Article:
PHOTOOG Photography writings by Olivier Giroux


Carl Zeiss 2.8/25 Distagon T* Review

The 25mm Distagon ZF is a typical wide-angle lens on paper, conservatively specified and priced. In practice it is a versatile lens that could be recommended to many who wish to concentrate on their photography skills. For various reasons the appeal of this Distagon is centered on APS-C cameras where it offers a handy field of view, delivering much the same experience as the 2/35mm Distagon ZF does on full-frame cameras.

The design of the 25mm ZF does not appear to be a refinement of the previous Contax 25mm design, but rather a fresh start for Zeiss and this focal length. The Distagon name is associated with retro-focus lenses, such as this lens is, and suggests that geometric distortions may be a challenge for this lens. Based solely on the charts, it looks as though APS-C users may be less affected by the distortions as the dreaded “mustache” effect comes into play only in the outer regions on full-frame sensors.

I recently discussed this site with Roger at LensRentals.Com and he generously offered to send me a copy of this lens for review. The lens I received from LensRentals was in the same condition that all of LensRentals’ lenses are, in my experience as a customer, which is to say immaculate and looking like new. Even though my time with the lens was shorter than usual, I was able to do three solid shoots with it, including a full day of journalistic coverage at a technology conference in Silicon Valley.


The 25mm ZF is slightly shorter than the 35mm ZF but looks otherwise identical to its sister lens. It is slightly larger than the only other similarly-specified lens, the ancient Nikkor AF 24mm f/2.8D, but in use the size of the ZF feels just right. On the D700, or most of Nikon’s DSLRs, this is a compact lens that compares well to the massive AF-S 24-70mm f/2.8G zoom at this focal length.

Manual focus is fast with this lens but precision is a real challenge. As with the 21mm ZF, the significant depth of field with a wide-open aperture makes it difficult to tell where the plane of critical sharpness lies. A viewfinder magnifier or a viewfinder with greater native magnification is necessary for precision work.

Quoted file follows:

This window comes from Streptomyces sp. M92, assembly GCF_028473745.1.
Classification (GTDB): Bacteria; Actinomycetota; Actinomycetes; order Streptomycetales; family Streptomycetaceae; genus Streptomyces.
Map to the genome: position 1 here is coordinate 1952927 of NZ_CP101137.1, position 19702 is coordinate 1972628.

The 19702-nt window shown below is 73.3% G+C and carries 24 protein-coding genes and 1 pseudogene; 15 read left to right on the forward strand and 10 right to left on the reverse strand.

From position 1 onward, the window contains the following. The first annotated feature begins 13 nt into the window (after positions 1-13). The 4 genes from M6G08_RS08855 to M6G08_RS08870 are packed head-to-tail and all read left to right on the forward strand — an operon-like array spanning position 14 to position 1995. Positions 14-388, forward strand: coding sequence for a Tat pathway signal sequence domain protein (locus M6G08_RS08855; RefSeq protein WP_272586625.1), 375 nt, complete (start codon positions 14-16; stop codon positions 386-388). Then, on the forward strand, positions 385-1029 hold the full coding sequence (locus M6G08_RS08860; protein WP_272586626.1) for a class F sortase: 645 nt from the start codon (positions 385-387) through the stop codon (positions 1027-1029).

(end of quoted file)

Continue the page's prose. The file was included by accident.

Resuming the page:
The implementation of focus in this Distagon offers one surprisingly useful feature : a maximum reproduction ratio of 1:2.3. This is nearly the same as the macro lenses in the ZF lens program, which I think should merit this lens the nickname “Makro-Distagon”. Sadly the reproduction ratio is not marked on the lens barrel as with the Makro-Planars, so you are left guessing at the distance needed to achieve a particular frame coverage.

The Distagon extends while focusing, quite significantly so at the closest focus distance, and all the elements move as one. Hence despite the unusually large reproduction ratio, this lens is not equipped with floating elements to correct for close focus conditions. Note, the 21mm ZF offers this feature despite a much lower maximum reproduction ratio.


Zeiss overstates the performance of the 25mm ZF somewhat by using the term “legendary”, but it is still quite a good performer. In my opinion the 25mm ZF delivers 3/4 what the 21mm ZF does, for roughly 1/2 the price, and in 1/2 the size. In terms of resolution on full-frame sensors this ZF is roundly outclassed by its properly legendary sister lens, but can still deliver truly excellent results on APS-C sensors.

Sharpness wide-open is good with fine detail at high contrast in the center portion of the frame. Except for the outer zones on full-frame sensors, there is little incentive to stop down as the performance is high from the start and does not improve much at smaller apertures. These outer zones show poor detail and contrast at full aperture however, and only small incremental improvements come here with each aperture stop until the peak around f/11 (the diffraction limit).

Lateral chromatic aberrations are low across the frame, but if you try your hand at macro-photography with this lens you may notice some longitudinal chromatic aberrations. These are also present on the larger Makro-Planars and go away at smaller apertures. You may also want to use smaller apertures to reduce the appearance of light fall-off, which is pretty significant with this lens at full aperture.

Bokeh is generally good with the lens, but the uncorrected astigmatism revealed by the published MTF charts takes its toll. In some images the defocused background will look smeared, rather than confused/blurred.